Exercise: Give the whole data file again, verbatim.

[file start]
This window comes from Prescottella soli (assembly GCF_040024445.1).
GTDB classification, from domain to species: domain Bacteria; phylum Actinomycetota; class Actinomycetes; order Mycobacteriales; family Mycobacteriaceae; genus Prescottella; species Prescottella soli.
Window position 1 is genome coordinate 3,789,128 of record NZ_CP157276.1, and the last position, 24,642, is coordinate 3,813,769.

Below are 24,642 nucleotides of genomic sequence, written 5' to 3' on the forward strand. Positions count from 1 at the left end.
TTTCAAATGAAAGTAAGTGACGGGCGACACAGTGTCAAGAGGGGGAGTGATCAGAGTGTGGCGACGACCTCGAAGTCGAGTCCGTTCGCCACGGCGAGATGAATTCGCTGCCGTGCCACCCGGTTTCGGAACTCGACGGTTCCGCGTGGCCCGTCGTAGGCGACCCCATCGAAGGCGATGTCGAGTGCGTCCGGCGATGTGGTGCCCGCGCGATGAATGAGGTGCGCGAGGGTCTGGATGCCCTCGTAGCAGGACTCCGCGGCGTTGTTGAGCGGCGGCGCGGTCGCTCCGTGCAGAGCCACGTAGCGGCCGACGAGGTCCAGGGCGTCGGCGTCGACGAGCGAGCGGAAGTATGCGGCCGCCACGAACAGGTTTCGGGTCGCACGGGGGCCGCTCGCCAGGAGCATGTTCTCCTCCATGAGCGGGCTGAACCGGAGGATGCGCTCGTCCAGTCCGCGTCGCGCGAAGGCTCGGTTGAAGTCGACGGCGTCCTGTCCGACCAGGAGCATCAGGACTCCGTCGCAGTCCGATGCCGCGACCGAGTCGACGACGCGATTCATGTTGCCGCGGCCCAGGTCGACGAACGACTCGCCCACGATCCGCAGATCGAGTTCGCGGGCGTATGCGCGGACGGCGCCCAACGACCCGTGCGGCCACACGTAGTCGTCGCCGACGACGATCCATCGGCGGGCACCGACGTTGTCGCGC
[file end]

This window comes from Prescottella soli (assembly GCF_040024445.1).
GTDB classification, from domain to species: domain Bacteria; phylum Actinomycetota; class Actinomycetes; order Mycobacteriales; family Mycobacteriaceae; genus Prescottella; species Prescottella soli.
Window position 1 is genome coordinate 3,789,128 of record NZ_CP157276.1, and the last position, 24,642, is coordinate 3,813,769.

Below are 24,642 nucleotides of genomic sequence, written 5' to 3' on the forward strand. Positions count from 1 at the left end.
TTTCAAATGAAAGTAAGTGACGGGCGACACAGTGTCAAGAGGGGGAGTGATCAGAGTGTGGCGACGACCTCGAAGTCGAGTCCGTTCGCCACGGCGAGATGAATTCGCTGCCGTGCCACCCGGTTTCGGAACTCGACGGTTCCGCGTGGCCCGTCGTAGGCGACCCCATCGAAGGCGATGTCGAGTGCGTCCGGCGATGTGGTGCCCGCGCGATGAATGAGGTGCGCGAGGGTCTGGATGCCCTCGTAGCAGGACTCCGCGGCGTTGTTGAGCGGCGGCGCGGTCGCTCCGTGCAGAGCCACGTAGCGGCCGACGAGGTCCAGGGCGTCGGCGTCGACGAGCGAGCGGAAGTATGCGGCCGCCACGAACAGGTTTCGGGTCGCACGGGGGCCGCTCGCCAGGAGCATGTTCTCCTCCATGAGCGGGCTGAACCGGAGGATGCGCTCGTCCAGTCCGCGTCGCGCGAAGGCTCGGTTGAAGTCGACGGCGTCCTGTCCGACCAGGAGCATCAGGACTCCGTCGCAGTCCGATGCCGCGACCGAGTCGACGACGCGATTCATGTTGCCGCGGCCCAGGTCGACGAACGACTCGCCCACGATCCGCAGATCGAGTTCGCGGGCGTATGCGCGGACGGCGCCCAACGACCCGTGCGGCCACACGTAGTCGTCGCCGACGACGATCCATCGGCGGGCACCGACGTTGTCGCGC